Missouri law says "no blind person shall be denied instruction in Braille," but it does allow school districts to determine whether print or Braille is "the most appropriate method for reading and writing for a given student," the NFB reminded lawmakers. "Far too often print is determined to be the most appropriate reading medium because the process used in making evaluations is flawed and because the strong preference of teachers and school administrators is to teach what they know and use the resources easily available to them."
However, if blind students aren't provided materials in Braille when they need them, the group said, there can be physical and health consequences.
"It is common practice for students with visual impairments to hold reading materials very close to their faces, and/or to hunch their bodies over the materials when reading," the NFB explained.
"In addition to the posture and other health concerns these reading positions raise, years of field practice and experience have demonstrated that youth who read print materials at very close distances suffer eye strain, headache, neck and back pain, fatigue, and diminished concentration, reading speed, and comprehension."
So any test the state uses should "ensure that children are evaluated when sitting up straight and with materials held or placed at standardized distances," the group said. "We urge the Missouri General Assembly to embrace literacy for the blind with the same vigor that our society embraces literacy for the sighted."
Mandating accessible voting in all elections.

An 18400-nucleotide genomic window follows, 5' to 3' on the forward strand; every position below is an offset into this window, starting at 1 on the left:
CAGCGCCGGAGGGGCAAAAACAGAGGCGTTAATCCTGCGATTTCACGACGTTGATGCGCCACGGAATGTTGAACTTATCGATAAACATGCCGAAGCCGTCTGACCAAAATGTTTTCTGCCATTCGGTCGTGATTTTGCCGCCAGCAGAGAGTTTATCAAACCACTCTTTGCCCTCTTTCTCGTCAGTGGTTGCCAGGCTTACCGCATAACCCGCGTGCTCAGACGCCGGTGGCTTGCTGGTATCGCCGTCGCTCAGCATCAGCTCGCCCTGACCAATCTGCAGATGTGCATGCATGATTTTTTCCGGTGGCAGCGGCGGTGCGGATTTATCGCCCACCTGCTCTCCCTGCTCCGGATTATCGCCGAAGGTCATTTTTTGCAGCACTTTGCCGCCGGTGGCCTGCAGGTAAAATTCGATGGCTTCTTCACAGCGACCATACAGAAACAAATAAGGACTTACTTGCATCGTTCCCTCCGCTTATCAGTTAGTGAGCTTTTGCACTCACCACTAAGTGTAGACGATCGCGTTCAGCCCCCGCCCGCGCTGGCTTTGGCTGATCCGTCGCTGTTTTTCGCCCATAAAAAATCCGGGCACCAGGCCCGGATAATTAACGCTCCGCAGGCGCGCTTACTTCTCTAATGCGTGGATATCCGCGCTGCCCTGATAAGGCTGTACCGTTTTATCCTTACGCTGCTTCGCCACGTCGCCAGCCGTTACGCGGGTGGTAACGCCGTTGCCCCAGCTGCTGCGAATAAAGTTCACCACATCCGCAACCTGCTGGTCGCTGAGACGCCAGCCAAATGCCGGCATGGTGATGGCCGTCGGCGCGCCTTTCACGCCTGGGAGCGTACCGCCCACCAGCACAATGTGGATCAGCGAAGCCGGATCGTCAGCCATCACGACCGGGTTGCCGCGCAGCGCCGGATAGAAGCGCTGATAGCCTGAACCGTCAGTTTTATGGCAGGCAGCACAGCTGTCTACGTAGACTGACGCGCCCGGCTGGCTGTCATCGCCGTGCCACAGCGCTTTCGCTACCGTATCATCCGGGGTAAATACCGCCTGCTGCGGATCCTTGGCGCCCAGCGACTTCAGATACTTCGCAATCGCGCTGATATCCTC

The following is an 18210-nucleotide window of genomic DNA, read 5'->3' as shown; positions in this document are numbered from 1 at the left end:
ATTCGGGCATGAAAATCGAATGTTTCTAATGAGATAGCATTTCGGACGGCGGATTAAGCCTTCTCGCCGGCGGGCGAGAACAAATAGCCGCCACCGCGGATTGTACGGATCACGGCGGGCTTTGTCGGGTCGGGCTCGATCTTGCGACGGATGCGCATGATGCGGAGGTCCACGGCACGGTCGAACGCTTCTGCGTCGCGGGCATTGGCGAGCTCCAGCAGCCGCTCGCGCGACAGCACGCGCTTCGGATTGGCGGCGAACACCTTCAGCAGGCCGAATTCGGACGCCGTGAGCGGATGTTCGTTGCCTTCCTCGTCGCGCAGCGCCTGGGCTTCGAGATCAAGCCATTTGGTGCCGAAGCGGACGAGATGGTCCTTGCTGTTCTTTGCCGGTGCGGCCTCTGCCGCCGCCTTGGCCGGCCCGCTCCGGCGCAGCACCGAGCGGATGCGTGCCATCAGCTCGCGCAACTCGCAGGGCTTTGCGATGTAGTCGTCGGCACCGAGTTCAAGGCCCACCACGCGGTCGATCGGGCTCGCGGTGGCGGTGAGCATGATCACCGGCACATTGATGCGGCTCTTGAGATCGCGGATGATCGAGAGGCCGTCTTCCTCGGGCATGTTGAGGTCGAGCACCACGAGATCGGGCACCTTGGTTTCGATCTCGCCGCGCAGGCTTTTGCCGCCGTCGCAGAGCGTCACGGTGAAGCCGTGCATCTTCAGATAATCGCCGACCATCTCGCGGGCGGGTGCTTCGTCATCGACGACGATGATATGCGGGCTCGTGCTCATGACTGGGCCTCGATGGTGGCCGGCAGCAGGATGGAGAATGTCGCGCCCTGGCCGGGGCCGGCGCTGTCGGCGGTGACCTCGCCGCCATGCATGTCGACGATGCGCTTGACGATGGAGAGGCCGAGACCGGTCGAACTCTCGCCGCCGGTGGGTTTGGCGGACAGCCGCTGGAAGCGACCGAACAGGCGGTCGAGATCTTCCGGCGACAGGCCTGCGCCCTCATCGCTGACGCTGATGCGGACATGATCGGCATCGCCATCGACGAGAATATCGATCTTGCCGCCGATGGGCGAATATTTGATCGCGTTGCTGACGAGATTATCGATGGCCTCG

The federal "Help America Vote Act" requires each polling place to have at least one voting machine, during each federal election, that can be used by a blind person without requiring the assistance of a sighted person.
The federation wants to see those voting machines used "consistently" in state and local elections as well as federal contests — and doing so would bring the state into compliance with two other federal laws, the Americans With Disabilities Act and the 1973 Rehabilitation Act.
Changing state law involving the identification required to buy alcohol.
Recently, the NFB told lawmakers, a blind chemist, 35, visiting from another state was not allowed to buy alcohol because Missouri law didn't recognize his state's non-driver license as being valid.
They said current law, which lists Missouri's non-driver license and a valid out-of-state driver's license as acceptable identification, should be updated to include valid non-driver's licenses from other states.s
The National Federation of the Blind distributes many different magazines, newspapers, newsletters, speeches, reports, books, and other pieces of literature to inform the public (blind and sighted) about the true nature of blindness and about issues of interest to the blind.
The leading publication of the NFB, this magazine is published eleven times a year and covers blindness-related events, activities, and issues.
This quarterly magazine (published by the National Organization of Parents of Blind Children)offers parents and teachers a multitude of resources and information based on the positive NFB philosophy.
This influential series of booklets is made up of inspirational stories written by blind people about themselves.
Discover key NFB speeches delivered by our esteemed leaders Jacobus tenBroek, Kenneth Jernigan, and Marc Maurer. Included in this section are national convention banquet speeches, presidential reports, resolutions, and President Maurer’s presidential releases.
Topics covered by NFB literature include Braille, discrimination, education, seniors, low vision, parents, students, technology, and more! In addition, you'll find Information Packets full of valuable articles, books, resource lists, brochures, and forms. All of these items are available to order, and many are immediately available online!
For more information about blindness, please contact the Jacobus tenBroek Library of the National Federation of the Blind Jernigan Institute at 410-659-9314 or send an e-mail to email@example.com